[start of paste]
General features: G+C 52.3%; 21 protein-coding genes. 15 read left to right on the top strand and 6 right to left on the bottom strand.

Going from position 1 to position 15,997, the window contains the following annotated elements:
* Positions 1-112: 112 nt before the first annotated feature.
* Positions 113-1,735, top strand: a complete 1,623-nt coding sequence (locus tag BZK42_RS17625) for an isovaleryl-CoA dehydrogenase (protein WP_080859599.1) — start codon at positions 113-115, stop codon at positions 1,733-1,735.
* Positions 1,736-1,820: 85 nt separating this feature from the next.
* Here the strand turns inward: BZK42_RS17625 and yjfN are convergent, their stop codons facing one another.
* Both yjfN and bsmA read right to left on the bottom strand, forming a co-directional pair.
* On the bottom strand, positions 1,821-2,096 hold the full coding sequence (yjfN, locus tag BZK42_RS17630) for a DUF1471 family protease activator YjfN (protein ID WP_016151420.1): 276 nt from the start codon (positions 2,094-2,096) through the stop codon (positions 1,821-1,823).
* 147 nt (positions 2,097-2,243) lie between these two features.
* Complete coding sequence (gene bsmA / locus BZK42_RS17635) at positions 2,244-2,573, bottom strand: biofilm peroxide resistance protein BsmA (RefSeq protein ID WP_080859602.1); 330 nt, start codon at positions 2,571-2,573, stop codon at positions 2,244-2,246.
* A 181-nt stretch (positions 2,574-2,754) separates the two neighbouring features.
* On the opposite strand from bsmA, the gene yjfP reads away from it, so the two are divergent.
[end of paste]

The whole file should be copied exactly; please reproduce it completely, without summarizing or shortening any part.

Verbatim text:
General features: G+C 52.3%; 21 protein-coding genes. 15 read left to right on the top strand and 6 right to left on the bottom strand.

Going from position 1 to position 15,997, the window contains the following annotated elements:
* Positions 1-112: 112 nt before the first annotated feature.
* Positions 113-1,735, top strand: a complete 1,623-nt coding sequence (locus tag BZK42_RS17625) for an isovaleryl-CoA dehydrogenase (protein WP_080859599.1) — start codon at positions 113-115, stop codon at positions 1,733-1,735.
* Positions 1,736-1,820: 85 nt separating this feature from the next.
* Here the strand turns inward: BZK42_RS17625 and yjfN are convergent, their stop codons facing one another.
* Both yjfN and bsmA read right to left on the bottom strand, forming a co-directional pair.
* On the bottom strand, positions 1,821-2,096 hold the full coding sequence (yjfN, locus tag BZK42_RS17630) for a DUF1471 family protease activator YjfN (protein ID WP_016151420.1): 276 nt from the start codon (positions 2,094-2,096) through the stop codon (positions 1,821-1,823).
* 147 nt (positions 2,097-2,243) lie between these two features.
* Complete coding sequence (gene bsmA / locus BZK42_RS17635) at positions 2,244-2,573, bottom strand: biofilm peroxide resistance protein BsmA (RefSeq protein ID WP_080859602.1); 330 nt, start codon at positions 2,571-2,573, stop codon at positions 2,244-2,246.
* A 181-nt stretch (positions 2,574-2,754) separates the two neighbouring features.
* On the opposite strand from bsmA, the gene yjfP reads away from it, so the two are divergent.